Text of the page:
Despite having to walk a good chunk of the way there and helping a nice older black woman with her bags who was also not invited on the pickup truck, he makes it to Chicago where he, as well as the show, can breathe a bit more; a haven of sorts for him where he can worry less about everything else that’s wrong with the world and focus on the reason he came back in the first place.  It’s here that the show starts to settle in and establish the characters and their relationships that will be important throughout the rest of the show.  Most notably are his uncle George (Courtney B Vance) who makes a living traveling the country and writing Green Books and Leti Lewis (Jurnee Smollett) who’s a young woman who very recently came back to town and finds herself almost immediately entwined in Atticus’s journey.  Besides them, we’ve got Leti’s sister Ruby (Wunmi Mosaku), George’s wife Hippolyta (Aunjanue Ellis) and their daughter Diana (Jada Harris).  I’m unsure how much they will have to do with the rest of the series, especially given where the episode ends up, but they turn in good performances for the scenes they’re in.  The scenes in Chicago are well done and set an interesting tone for the series that goes well with the pulp sensibilities that inspire it.  Despite being unmistakably set in the fifties (even though I DID think it was the twenties at first considering the WW I opening) it’s written and directed with a much more modern sensibility; or at least NOT specifically with a fifties sensibility as often depicted in popular culture.  How everyone talks, the use of modern music, even the references to pulp science fiction and horror stories which MAY have existed back then but weren’t exactly a part of the cultural discourse until much later (the first HP Lovecraft film adaptation wasn’t until 1963), definitely gives the story a fresh and vital feeling which will only become more apparent later on in the episode.  In any case, from what Atticus could gather from the people in the neighborhood, his father was last seen getting into a fancy car with a white guy, while his uncle was able to determine that there WAS once a place called Ardham, but it was over two hundred years ago that it was last referenced on any census and was somewhere in Massachusetts.  We also learn that Atticus has some secrets of his own as he calls a woman in Korea but hangs up the phone almost as soon as he does.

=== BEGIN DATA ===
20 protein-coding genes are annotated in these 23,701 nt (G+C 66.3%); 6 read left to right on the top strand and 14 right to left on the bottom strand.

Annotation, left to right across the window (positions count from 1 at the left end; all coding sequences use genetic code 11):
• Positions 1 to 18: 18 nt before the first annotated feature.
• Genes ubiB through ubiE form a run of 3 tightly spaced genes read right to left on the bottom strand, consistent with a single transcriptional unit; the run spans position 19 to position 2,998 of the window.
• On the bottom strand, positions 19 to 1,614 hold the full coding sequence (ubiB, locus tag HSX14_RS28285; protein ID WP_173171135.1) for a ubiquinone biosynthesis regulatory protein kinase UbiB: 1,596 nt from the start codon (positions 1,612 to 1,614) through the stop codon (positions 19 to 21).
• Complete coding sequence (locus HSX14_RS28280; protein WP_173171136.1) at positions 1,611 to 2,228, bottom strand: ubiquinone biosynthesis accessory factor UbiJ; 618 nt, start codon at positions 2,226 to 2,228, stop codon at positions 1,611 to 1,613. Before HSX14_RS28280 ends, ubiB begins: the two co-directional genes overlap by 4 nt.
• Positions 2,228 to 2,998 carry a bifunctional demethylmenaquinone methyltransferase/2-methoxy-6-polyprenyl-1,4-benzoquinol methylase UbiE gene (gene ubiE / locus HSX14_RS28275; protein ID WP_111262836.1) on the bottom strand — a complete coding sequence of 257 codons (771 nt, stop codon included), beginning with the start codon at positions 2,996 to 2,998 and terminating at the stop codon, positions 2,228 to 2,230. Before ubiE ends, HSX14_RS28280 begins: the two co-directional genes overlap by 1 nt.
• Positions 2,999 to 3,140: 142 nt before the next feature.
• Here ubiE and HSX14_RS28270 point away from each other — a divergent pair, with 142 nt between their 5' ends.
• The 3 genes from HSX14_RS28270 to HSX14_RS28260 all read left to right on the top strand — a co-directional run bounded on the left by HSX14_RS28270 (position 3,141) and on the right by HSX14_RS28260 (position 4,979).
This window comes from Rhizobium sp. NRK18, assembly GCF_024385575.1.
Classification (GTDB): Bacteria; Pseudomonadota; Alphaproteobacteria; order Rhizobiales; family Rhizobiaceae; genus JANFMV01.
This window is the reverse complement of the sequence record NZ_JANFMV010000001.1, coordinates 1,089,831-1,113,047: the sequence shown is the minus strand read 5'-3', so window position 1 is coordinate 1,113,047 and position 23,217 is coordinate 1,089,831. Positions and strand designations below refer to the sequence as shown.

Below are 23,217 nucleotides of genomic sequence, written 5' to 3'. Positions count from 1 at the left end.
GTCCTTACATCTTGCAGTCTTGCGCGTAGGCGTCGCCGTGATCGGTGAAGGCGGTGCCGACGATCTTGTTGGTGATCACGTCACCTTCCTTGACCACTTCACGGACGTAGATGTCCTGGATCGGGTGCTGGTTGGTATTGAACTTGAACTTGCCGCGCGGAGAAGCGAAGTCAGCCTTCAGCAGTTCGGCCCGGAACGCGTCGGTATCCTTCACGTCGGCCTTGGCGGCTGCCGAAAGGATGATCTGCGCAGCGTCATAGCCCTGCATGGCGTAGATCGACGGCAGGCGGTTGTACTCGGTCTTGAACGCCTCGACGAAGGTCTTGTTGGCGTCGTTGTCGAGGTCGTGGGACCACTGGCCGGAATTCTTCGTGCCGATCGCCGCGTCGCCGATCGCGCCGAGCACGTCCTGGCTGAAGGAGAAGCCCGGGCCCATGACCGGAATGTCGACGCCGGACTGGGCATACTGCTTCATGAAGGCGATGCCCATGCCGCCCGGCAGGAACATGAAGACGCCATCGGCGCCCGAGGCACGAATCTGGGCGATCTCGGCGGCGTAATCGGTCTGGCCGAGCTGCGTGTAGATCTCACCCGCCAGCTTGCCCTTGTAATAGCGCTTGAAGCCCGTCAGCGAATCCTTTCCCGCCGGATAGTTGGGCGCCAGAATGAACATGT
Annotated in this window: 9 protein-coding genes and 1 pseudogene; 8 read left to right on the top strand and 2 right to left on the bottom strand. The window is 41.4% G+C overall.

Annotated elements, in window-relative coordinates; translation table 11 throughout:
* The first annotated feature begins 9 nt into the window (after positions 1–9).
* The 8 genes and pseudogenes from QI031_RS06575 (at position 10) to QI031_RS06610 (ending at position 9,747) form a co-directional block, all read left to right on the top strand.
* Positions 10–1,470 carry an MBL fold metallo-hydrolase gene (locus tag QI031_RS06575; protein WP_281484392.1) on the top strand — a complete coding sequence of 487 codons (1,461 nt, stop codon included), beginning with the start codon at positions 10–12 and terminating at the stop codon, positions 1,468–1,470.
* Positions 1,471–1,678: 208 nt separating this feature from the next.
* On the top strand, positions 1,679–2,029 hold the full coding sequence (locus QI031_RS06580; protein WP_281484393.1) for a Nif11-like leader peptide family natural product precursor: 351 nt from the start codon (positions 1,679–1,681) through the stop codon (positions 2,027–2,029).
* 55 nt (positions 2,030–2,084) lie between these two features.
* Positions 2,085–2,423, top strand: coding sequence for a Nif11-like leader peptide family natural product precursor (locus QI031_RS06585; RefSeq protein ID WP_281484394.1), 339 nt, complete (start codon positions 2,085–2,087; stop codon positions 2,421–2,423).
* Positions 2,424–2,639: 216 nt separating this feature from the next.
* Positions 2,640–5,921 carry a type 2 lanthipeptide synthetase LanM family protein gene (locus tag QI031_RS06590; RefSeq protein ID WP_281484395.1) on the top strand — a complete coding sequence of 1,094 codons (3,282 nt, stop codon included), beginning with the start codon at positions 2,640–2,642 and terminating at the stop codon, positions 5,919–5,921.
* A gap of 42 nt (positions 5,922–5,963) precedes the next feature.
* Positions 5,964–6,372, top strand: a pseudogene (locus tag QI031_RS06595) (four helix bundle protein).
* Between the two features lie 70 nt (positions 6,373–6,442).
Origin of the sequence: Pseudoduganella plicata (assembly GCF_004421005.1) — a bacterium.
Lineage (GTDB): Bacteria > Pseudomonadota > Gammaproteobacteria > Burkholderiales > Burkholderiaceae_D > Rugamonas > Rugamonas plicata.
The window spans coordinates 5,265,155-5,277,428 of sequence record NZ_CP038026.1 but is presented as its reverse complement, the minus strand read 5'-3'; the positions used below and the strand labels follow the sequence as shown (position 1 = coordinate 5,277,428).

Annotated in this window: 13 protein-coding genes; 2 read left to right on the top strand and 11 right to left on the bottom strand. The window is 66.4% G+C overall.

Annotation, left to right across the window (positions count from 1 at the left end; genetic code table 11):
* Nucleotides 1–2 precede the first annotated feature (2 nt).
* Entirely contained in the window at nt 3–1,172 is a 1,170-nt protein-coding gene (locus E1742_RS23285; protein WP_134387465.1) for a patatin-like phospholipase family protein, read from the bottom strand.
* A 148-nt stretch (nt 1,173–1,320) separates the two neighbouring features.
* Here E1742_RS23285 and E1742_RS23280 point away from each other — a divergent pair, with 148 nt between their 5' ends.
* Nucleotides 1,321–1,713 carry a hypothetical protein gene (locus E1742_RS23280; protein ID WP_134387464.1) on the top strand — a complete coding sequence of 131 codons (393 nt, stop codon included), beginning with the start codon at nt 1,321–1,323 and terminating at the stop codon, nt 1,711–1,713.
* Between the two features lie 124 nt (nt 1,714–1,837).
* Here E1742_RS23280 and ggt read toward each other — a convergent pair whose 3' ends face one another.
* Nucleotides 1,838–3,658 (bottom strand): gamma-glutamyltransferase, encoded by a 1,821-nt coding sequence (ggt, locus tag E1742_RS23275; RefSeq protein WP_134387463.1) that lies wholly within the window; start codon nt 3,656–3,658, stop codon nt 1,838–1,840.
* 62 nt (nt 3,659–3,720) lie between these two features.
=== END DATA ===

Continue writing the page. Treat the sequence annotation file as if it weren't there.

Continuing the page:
From there, the episode is Atticus, George, and Leti who go together on a road trip; each with their own agenda.  George needs to go out on the road to work on his book, Atticus has his sights on Massachusetts, and Leti doesn’t seem to have much going on at the moment and rather than stay in Chicago with her sister she decided she would get more out of riding with these two.  As least I think that’s her motivation as they ALSO explain she has a brother close to Massachusetts who’ll look into Ardham for them and perhaps she wanted to see him.  Her joining the trip is basically mentioned in passing and I wish they would have focused on it a BIT more considering how much she does in this episode going forward.  The road trip is rather hard to sit thru as the show unflinchingly depicts Separate But Equal practices in the US, but ultimately feels like the most salient point the show is trying to make.  The monsters of Lovecraft’s stories or the dangerous worlds of Edgar Rice Burroughs were (and in some cases continue to be) right outside the doorsteps of people of color.  Throughout the trip, they have to wait in colored lines, take mockery and scorn from white people with nothing better to do with their time, and constantly see reminders of the harm that white people are just looking for an excuse to inflict on them; all of which occurring while James Baldwin’s The American Dream and the American Negro is being read to us.  No, I didn’t actually know what it was and had to look the speech up later, but even so the words are powerful and the imagery is far from subtle.